The purpose of this article is to present a program of learning for olderadults in a national park. Because of the growing trend of tourism among retirees this learning during leisure is gaining prominence. The paper brings together the concepts of aging, self-directed learning, and tourism and leisure. In addition this paper presents a…
Olderadults differ from their younger counterparts in the way they view faces. We assessed whether olderadults can use past experience to mitigate these typical face-processing differences; that is, we examined whether there are age-related differences in the use of memory to support current processing. Eye movements of older and younger adults were monitored as they viewed faces that varied in the type/amount of prior exposure. Prior exposure was manipulated by including famous and novel faces, and by presenting faces up to five times. We expected that olderadults may have difficulty quickly establishing new representations to aid in the processing of recently presented faces, but would be able to invoke face representations that have been stored in memory long ago to aid in the processing of famous faces. Indeed, younger adults displayed effects of recent exposure with a decrease in the total fixations to the faces and a gradual increase in the proportion of fixations to the eyes. These effects of recent exposure were largely absent in olderadults. In contrast, the effect of fame, revealed by a subtle increase in fixations to the inner features of famous compared to non-famous faces, was similar for younger and olderadults. Our results suggest that olderadults’ current processing can benefit from lifetime experience, however the full benefit of recent experience on face processing is not realized in olderadults.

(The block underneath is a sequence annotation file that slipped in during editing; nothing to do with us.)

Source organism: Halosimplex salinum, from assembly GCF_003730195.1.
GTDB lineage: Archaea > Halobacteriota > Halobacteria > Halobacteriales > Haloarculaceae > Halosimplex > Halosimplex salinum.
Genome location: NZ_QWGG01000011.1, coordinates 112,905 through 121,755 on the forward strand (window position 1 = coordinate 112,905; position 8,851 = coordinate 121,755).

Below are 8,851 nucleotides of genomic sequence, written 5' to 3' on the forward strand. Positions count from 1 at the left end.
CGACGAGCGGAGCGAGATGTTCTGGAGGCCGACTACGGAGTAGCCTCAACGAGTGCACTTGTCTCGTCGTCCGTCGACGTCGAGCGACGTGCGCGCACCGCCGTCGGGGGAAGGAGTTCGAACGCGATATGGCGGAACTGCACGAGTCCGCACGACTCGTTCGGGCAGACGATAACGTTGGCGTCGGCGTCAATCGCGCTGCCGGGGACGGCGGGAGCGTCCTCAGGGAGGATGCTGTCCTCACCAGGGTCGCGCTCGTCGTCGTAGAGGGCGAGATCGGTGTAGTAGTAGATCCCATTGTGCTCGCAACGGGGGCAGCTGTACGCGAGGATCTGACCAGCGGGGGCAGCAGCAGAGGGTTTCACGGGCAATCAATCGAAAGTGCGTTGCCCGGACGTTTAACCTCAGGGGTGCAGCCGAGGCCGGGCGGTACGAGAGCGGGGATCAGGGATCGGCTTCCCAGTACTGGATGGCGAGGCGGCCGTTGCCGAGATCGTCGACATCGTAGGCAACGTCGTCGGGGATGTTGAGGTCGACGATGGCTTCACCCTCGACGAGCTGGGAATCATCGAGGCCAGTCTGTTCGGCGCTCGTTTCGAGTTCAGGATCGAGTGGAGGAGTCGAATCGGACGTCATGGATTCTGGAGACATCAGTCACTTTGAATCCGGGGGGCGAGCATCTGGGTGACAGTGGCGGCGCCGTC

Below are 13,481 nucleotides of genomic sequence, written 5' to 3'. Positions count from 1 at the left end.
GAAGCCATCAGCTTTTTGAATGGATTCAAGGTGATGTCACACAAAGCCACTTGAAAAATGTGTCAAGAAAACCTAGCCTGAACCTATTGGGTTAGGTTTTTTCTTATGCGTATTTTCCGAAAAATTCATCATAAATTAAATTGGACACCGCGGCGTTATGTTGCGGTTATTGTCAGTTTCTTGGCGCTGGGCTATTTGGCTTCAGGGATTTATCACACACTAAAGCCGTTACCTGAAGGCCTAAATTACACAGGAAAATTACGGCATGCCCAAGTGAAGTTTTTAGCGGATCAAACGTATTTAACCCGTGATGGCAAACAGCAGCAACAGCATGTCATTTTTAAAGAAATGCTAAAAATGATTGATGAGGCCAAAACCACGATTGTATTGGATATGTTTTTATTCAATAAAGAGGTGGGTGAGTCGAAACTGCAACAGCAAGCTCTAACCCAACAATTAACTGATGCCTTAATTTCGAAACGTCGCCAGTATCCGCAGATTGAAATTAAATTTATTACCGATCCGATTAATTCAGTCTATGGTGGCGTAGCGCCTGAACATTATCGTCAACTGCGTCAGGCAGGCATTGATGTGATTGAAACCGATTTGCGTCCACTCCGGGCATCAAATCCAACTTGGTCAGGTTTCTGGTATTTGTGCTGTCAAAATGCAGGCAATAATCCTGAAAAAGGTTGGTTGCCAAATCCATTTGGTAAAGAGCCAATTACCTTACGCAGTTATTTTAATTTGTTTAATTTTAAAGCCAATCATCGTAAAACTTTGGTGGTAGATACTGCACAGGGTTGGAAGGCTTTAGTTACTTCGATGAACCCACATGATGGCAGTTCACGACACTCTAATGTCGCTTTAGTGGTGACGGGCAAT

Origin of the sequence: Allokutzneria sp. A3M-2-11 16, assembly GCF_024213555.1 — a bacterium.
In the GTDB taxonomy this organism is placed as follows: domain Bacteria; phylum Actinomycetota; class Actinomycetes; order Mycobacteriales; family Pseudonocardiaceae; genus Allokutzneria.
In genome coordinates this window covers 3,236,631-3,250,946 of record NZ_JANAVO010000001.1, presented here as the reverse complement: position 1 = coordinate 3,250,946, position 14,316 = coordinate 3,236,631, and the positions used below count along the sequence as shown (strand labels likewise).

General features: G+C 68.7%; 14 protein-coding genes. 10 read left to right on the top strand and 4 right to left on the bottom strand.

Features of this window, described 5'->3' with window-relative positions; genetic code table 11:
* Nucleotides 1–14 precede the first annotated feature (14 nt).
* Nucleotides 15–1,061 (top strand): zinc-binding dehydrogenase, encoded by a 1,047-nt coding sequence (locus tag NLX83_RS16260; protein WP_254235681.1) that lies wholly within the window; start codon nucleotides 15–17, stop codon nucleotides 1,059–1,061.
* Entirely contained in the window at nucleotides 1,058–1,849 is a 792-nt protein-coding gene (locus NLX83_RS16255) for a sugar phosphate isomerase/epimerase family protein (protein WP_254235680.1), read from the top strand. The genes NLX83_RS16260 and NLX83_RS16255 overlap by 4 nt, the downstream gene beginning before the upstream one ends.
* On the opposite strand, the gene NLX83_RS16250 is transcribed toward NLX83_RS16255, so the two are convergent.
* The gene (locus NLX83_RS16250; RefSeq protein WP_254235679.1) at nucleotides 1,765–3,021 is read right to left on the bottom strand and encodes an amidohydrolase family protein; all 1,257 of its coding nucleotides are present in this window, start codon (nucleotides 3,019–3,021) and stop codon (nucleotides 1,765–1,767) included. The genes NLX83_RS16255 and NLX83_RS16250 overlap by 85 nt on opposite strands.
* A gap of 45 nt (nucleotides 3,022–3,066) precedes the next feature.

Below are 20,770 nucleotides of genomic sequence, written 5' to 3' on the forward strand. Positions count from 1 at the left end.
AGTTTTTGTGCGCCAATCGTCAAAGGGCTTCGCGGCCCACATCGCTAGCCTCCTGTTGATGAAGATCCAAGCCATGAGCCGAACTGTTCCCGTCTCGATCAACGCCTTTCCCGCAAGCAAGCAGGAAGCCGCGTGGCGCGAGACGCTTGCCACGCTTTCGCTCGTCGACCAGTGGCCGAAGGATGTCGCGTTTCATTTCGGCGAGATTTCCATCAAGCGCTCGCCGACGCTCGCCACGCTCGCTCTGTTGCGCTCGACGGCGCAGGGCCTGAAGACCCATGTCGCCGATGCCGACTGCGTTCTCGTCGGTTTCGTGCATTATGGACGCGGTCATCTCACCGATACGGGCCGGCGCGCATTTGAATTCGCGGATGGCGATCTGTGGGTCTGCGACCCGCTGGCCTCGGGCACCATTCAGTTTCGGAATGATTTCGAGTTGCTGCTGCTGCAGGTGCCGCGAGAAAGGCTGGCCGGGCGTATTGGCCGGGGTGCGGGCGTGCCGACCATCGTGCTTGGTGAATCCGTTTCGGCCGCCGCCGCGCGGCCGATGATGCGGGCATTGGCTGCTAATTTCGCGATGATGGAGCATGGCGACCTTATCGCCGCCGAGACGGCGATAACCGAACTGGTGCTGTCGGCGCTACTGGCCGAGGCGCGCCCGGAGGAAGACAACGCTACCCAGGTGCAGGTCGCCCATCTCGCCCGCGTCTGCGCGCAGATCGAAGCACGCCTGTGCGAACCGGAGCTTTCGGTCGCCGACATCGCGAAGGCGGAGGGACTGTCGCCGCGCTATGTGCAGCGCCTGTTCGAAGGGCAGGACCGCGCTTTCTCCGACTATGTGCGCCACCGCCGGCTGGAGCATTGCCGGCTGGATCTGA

There are a rising number of olderadults; in the US alone nearly 20% of the population will be 65 or older by 2030. Chiropractic is one of the most frequently utilized types of complementary and alternative care by olderadults, used by an estimated 5% of olderadults in the U.S. annually. Chiropractic care involves many different types of interventions, including preventive strategies. This commentary by experts in the field of geriatrics, discusses the evidence for the use of spinal manipulative therapy, acupuncture, nutritional counseling and fall prevention strategies as delivered by doctors of chiropractic. Given the utilization of chiropractic services by the olderadult, it is imperative that providers be familiar with the evidence for and the prudent use of different management strategies for olderadults.